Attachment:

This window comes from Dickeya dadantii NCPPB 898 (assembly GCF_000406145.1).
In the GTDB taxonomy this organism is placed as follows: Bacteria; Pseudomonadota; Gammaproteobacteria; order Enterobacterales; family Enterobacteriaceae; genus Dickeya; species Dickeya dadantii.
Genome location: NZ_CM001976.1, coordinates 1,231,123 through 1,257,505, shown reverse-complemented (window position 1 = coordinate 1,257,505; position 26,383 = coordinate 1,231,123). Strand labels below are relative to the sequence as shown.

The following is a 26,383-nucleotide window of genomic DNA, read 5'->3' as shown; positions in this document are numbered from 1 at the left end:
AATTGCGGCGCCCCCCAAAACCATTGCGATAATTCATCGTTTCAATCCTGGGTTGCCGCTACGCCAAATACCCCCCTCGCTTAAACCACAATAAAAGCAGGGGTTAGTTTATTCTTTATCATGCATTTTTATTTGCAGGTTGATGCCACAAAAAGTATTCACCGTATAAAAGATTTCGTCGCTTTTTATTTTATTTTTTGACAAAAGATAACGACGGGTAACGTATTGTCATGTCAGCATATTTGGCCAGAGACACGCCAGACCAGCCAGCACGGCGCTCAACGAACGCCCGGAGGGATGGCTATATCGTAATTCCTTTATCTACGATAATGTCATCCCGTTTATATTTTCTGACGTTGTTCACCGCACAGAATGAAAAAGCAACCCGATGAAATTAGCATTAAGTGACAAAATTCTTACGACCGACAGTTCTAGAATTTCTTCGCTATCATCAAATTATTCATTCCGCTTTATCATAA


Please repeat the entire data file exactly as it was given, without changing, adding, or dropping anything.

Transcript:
This window comes from Dickeya dadantii NCPPB 898 (assembly GCF_000406145.1).
In the GTDB taxonomy this organism is placed as follows: Bacteria; Pseudomonadota; Gammaproteobacteria; order Enterobacterales; family Enterobacteriaceae; genus Dickeya; species Dickeya dadantii.
Genome location: NZ_CM001976.1, coordinates 1,231,123 through 1,257,505, shown reverse-complemented (window position 1 = coordinate 1,257,505; position 26,383 = coordinate 1,231,123). Strand labels below are relative to the sequence as shown.

The following is a 26,383-nucleotide window of genomic DNA, read 5'->3' as shown; positions in this document are numbered from 1 at the left end:
AATTGCGGCGCCCCCCAAAACCATTGCGATAATTCATCGTTTCAATCCTGGGTTGCCGCTACGCCAAATACCCCCCTCGCTTAAACCACAATAAAAGCAGGGGTTAGTTTATTCTTTATCATGCATTTTTATTTGCAGGTTGATGCCACAAAAAGTATTCACCGTATAAAAGATTTCGTCGCTTTTTATTTTATTTTTTGACAAAAGATAACGACGGGTAACGTATTGTCATGTCAGCATATTTGGCCAGAGACACGCCAGACCAGCCAGCACGGCGCTCAACGAACGCCCGGAGGGATGGCTATATCGTAATTCCTTTATCTACGATAATGTCATCCCGTTTATATTTTCTGACGTTGTTCACCGCACAGAATGAAAAAGCAACCCGATGAAATTAGCATTAAGTGACAAAATTCTTACGACCGACAGTTCTAGAATTTCTTCGCTATCATCAAATTATTCATTCCGCTTTATCATAA